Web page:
The Spots Aerobatics Club (SAC) National Championships were held at New Tempe airfield in Bloemfontein from the 1 to 5 of August. Bloemfontein has over the years become a favourite city to host national aerobatics competitions mainly due to the probability of good weather and its location being the most central city in South Africa.
Many of the competitors arrived in Bloem as early as the 28th July as the field was open training from 7:30 in the morning up until sunset every day until the competition started on the 1st August.
Aerobatics is divided into five Classes namely Graduate, Sportsman, Intermediate, Advanced and Unlimited the classes are determined by the pilot’s skills and experience. It takes pilot many hours to make the way up the ranks from Graduate to Unlimited; very few pilots ever progress to compete in the Unlimited Class.
Graduate class is not part of the National Competition and all graduate pilots are encouraged to validate and enter the sportsman class. Graduate Validations took place on the first day of competition.
All competition is judged in an area known as the “Box”. The aerobatic box is a volume of airspace in which the aircraft must remain while performing a sequence. Its length and width are each 1,000 metres (3,280 ft). Its height varies based on whether FAI, national aero club or local rules apply to the competition. White ground markers at each corner of the box make it visible to the pilot from the air. For most categories, penalties are assessed for flight outside the aerobatic box. The box has two axes, the identification of which is based on the location of the judges. The X-Axis runs across the line of sight of the judges. It is along this axis that most figures are usually flown.
The Y-Axis runs perpendicular to the X-Axis, toward and away from the judges. This axis is used for cross-box position correction. The official wind direction is always declared by contest officials to be along the X-Axis. This, however, does not always reflect reality, and generally during the course of a sequence the competitor will drift either toward or away from the judging line. The competitor can extend or shorten manoeuvres flown along the Y-Axis to obtain the desired positioning.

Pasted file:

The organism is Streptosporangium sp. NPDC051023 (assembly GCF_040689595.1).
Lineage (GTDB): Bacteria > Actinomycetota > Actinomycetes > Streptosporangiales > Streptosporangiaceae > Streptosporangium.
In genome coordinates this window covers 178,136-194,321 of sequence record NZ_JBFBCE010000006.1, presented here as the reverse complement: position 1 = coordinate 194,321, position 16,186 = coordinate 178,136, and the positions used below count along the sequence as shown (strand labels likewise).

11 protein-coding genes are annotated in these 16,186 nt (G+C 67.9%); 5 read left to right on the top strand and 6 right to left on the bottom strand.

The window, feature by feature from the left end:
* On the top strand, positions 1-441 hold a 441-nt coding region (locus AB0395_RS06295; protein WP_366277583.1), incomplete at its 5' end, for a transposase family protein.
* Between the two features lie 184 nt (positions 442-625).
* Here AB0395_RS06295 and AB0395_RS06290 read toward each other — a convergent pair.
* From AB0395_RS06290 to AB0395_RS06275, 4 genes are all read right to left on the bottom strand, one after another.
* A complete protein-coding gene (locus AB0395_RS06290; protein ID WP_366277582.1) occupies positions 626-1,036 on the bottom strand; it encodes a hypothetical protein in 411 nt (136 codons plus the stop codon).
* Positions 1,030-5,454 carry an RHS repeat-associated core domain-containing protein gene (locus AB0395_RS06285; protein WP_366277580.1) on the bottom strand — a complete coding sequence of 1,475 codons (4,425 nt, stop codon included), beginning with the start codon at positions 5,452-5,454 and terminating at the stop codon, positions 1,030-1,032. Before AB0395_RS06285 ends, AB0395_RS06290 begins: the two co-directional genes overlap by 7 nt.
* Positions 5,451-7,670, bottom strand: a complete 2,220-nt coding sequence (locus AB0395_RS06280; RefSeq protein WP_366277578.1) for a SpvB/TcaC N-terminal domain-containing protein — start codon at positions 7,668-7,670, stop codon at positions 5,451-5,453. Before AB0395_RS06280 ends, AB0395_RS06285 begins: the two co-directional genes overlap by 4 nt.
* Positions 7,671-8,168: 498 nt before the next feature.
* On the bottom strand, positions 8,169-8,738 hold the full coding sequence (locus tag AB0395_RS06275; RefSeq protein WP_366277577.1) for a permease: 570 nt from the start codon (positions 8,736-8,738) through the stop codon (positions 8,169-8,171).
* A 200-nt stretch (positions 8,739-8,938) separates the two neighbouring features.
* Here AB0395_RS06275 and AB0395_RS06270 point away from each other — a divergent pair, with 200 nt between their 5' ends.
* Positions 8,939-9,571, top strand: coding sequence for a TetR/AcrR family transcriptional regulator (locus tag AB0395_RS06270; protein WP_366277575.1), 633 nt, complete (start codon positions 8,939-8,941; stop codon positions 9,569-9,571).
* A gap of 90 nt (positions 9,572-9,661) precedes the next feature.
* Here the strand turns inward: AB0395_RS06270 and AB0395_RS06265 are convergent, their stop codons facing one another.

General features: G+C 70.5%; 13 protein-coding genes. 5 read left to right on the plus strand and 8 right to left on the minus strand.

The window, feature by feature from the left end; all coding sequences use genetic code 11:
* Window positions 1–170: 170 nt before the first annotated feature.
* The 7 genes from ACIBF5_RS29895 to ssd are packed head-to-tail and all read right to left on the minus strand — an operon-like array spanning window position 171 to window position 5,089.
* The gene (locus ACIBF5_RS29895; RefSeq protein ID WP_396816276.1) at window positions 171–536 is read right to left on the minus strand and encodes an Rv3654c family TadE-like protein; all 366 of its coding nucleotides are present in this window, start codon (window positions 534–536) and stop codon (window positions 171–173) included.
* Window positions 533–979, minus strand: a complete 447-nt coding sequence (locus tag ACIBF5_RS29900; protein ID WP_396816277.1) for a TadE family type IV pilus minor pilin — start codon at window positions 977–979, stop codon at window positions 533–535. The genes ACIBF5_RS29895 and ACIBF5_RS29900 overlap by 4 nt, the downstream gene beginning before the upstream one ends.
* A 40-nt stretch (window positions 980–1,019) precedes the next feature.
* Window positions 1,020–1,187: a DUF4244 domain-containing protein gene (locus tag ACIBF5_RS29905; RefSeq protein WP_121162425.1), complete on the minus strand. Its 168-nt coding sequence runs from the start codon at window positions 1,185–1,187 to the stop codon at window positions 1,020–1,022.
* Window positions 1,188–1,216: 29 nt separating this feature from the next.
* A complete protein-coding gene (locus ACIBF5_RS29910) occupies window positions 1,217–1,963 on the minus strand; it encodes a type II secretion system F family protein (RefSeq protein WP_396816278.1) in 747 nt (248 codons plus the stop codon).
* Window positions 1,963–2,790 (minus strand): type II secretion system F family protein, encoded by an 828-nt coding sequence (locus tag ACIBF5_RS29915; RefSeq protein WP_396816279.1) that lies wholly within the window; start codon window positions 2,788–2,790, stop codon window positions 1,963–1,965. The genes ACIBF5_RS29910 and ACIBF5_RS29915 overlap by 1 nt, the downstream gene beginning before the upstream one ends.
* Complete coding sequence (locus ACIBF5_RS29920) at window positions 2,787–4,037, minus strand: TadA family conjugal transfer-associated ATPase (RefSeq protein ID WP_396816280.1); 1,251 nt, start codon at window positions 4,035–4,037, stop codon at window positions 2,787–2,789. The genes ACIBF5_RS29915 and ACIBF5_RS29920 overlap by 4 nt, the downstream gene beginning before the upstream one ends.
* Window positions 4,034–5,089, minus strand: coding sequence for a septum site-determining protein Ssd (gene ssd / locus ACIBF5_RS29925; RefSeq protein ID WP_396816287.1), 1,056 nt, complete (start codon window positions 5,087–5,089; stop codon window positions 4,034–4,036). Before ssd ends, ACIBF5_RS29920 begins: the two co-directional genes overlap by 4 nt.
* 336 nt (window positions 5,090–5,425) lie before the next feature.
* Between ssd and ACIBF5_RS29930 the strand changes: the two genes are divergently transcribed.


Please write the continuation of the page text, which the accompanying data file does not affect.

The box floor is as high as 460 metres above ground level (AGL) for sportsman level competitors and as low as 100 metres AGL for Unlimited level competitors. The box ceiling is 1,000 metres above its floor. Before a category starts, a competitor will mark the box by flying along its boundaries at its floor. This allows the judges to visualize the box in the sky and prepares them to adjudge an aircraft flying below the box floor.
Judges hard at work
The programme was designed to be complete in four days with a fifth set aside in case of bad weather, which fortunately wasn’t necessary as the weather was perfect throughout the competition.
Day one (1st August) started at 1:00pm with a briefing for Intermediate, advanced and Unlimited pilots, Sportsman Class were not included as some of them were still to fly their graduation sequence form Graduate Class. Which they did after the Intermediate to Unlimited class flew their Free Known Sequences later that day.
Day two started with a weather briefing and then immediately into the Advanced and Unlimited Submissions of Free Unknown Sequences (programme 2).
The Sportsman Class then took to the air in their Known programme followed by the Intermediate Free Unknown Programme.
After Lunch it was the turn of the Advanced and Unlimited pilots to strut their stuff in the Free Unknown Sequence by now the competition was heating up and every percentage point became very important.
The Sportsman Class closed off the day’s flying with their Free Programme second sequence. The day was ended off with the holding of the SAC Annual General Meeting.
Day three was started as always with a weather briefing, followed by the Programme three sequence selections for Intermediate to Unlimited Class.
Eugene Du Preez
The intermediate pilots then made their way to their aircraft to compete in their Free Unknown Programme 2, followed by the Sportsman Unknown Sequence 1.
The rest of the afternoon was taken up by the fiercely fought competition in both the Advanced and Unlimited flying their Unknown programme three sequences and the Intermediate and Sportsman Classes flying their second unknown sequence.
The last day of competition dawned and after the weather briefing the Intermediate, Advanced and Unlimited concluded the Aresti side of the competition with their Programme Four Unknown Sequence.
The only part of the competition reaming was the 4 Minute Freestyle competition which is definitely the most spectator section of the competition.
After the freestyle competition everyone nervously prepared for the Awards dinner where the final results would be made public.
All the organisers, judges, and competitors very importantly the sponsors well done on yet another very successful competition and to the pilots selected to represent South Africa at the upcoming Advanced World Aerobatics Champoionships (AWAC) Good luck and bring some gold home.